New research by Selma Tir ’20 and Smith professor Mary Harrington suggests that regular exposure to dim light in the evenings may affect your liver functions.
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Prof. Loretta Ross: Powerful Testimony
In testimony before the House Committee on Oversight and Reform on Thursday, Sept. 30, Professor Loretta Ross joined other prominent women in sharing stories of their experience around abortion and in urging continued access to health care and reproductive rights.
“I don’t have written testimony because I feel the need to speak from my heart,” Ross told the committee, before sharing that at age 14 she’d had a child as result of rape and incest, and at age 16 she had an abortion.
“It was so hard to raise that child born of rape and incest,” she said. “I really don’t think it should be more difficult 53 years later for a child in Texas than it was for me in 1968.”
An associate professor of the study of women and gender at Smith, Ross was one of 10 women invited to testify before the Oversight Committee about S.B.8, the new Texas law that bans almost all abortions, and about similar legislation pending in other states.
Ross spoke of her personal experience—and she also spoke as a scholar. As one of the people who collaborated to create the theory of reproductive justice in 1994, Ross has written and taught extensively about how unequal access to health care has a disproportionately negative effect on poor people, women of color and people from other underrepresented groups. “We want to have the right to have the children we want to have,” she said, “and we want to have the right to not have the children we don’t want to have. Most importantly, we want to have the right to raise those children in a safe and healthy environment.”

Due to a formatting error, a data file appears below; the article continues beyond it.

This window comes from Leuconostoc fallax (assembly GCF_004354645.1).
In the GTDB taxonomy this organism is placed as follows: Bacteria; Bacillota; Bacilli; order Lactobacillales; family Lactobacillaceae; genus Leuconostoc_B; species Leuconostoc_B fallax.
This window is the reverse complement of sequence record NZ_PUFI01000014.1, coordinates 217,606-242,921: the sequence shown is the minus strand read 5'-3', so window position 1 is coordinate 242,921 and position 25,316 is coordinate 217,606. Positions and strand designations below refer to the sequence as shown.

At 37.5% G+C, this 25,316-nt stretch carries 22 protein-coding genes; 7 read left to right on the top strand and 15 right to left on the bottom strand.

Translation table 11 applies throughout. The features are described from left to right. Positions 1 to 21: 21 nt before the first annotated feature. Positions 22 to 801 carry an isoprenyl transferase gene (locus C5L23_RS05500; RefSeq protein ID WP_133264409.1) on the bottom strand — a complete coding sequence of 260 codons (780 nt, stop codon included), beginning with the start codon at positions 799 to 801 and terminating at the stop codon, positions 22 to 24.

Ross’ testimony came early in the day; she was on a panel of leading experts from the fields of health care and academia. Earlier in the morning, five Congresswomen shared their personal stories around abortion.
On the same panel as Ross was feminist leader Gloria Steinem ’56. “I bet I’m one of the only people [on this panel] old enough to remember how bad it was when abortion was illegal,” said Steinem. “That’s why what’s happening in Texas is not only a local issue or a women’s issue—it’s a step against democracy, which allows us control over our own bodies.”
In spirited questioning from committee members that lasted most of the afternoon, Ross shared her frustration around a political system that she says marginalizes and disempowers people of color. “I’m tired of white saviors saying that black folx aren’t smart enough to make decisions about our own lives,” she said. “Black women are smart enough to control our own bodies.”
Due to the timing of her testimony, Ross was unable to be in her White Supremacy class Thursday afternoon, but she urged students to tune in to the event via a House livestream. Nicolette McGrath, a Frances Perkins scholar from Mount Holyoke College enrolled in Ross’ course, said she “absolutely” watched the entire hearing, crying at the powerful testimony of the women who shared their abortion stories and “raging at the television” because of the “misinformation” presented by some of the politicians, “especially the blatant patriarchal views, and the idea that race isn’t a social construct.”
McGrath says that, for her, the hearing’s greatest impact came from the witnesses’ personal stories. “Miss Loretta has been sharing her story for 50 years,” McGrath said, “and she’s still doing it. I hope that people like her telling their stories today helps other people feel safe sharing their stories. And that will get things moving, so that we can stop fighting this fight around an issue that shouldn’t even be a question anymore.”